But why be a slave to the seasons? From Scandinavia to New South Wales, here are our dream destinations to pursue an eternal winter.

January: Salt Lake City, USA
Skiers and boarders discuss Utah’s voluminous powder snow in rapt whispers. State license plates have bragged about ‘the greatest snow on Earth’ since 1985. The hype is well-founded: few North American winter sports hubs enjoy as much snowfall – around 550 inches per season – as the four main resorts clustered around Salt Lake City. Dry and cold weather gives the snow a buoyant quality, ideal for off-piste antics (and a very soft landing). Skiers will revel in the breathtaking views around Alta, while the top pick for snowboarders is vast Snowbird. Meanwhile, wide-open Solitude has a web of challenging black (advanced) runs.
February: Hokkaido, Japan
In Hokkaido, cathedrals of ice and snowy beasts aren’t hallucinations induced by too much sake. Each February, sub-zero sculptures are unveiled at Sapporo Snow Festival. On the mountains, nature crafts its own surreal display: juhyo (snow monsters), formed when trees are blasted with snow and ice, are at their most impressive in February. Ski past battalions of juhyo at crowd-pleasing resort Sapporo Kokusai (sapporo-kokusai.jp), one hour’s drive west of Sapporo city, or thunder across legendary backcountry (if you’re a pro). Still yearning to face-plant in fluffy snow? Continue southwest to powder capital, Niseko.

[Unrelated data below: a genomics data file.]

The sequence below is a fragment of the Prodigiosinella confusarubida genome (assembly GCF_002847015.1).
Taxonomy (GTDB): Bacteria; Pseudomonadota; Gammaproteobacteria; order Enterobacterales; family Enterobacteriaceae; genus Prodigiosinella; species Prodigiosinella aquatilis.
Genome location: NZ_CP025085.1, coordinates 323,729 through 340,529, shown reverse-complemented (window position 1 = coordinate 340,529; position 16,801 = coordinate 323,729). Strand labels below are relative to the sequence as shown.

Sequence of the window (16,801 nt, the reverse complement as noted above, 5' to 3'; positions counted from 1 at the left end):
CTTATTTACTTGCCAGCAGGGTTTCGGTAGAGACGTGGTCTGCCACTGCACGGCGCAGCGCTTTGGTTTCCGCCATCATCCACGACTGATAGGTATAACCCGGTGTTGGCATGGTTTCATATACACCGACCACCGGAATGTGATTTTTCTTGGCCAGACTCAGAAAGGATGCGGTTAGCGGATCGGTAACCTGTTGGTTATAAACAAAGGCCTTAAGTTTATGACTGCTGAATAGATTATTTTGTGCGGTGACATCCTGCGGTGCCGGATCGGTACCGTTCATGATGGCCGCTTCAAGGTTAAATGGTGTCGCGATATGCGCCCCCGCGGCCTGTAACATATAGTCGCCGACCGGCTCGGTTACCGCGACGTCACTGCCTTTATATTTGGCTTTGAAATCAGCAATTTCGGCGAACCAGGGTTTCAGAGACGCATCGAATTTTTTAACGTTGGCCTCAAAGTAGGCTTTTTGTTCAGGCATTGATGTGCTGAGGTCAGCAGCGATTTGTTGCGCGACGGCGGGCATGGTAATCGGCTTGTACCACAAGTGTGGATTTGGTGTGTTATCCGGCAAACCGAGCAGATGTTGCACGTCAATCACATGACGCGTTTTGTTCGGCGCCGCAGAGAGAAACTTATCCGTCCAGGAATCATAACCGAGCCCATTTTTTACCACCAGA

March: Whistler, Canada
While dreaded spring melt creeps into resorts across Europe and North America, skiers in British Columbia continue merrily on the mountains. Eight-thousand-acre Whistler-Blackcomb (whistlerblackcomb.com) groans under 12m of snowfall each year, so it’s still at its prime in March. More than 200 well-preened pistes wend across the two mountains, with a mile of skiable vertical that dwarfs other North American resorts. To leave fresh tracks in pristine backcountry snow, grab some avalanche gear and a local guide to explore the lonely snowfields of Garibaldi Provincial Park.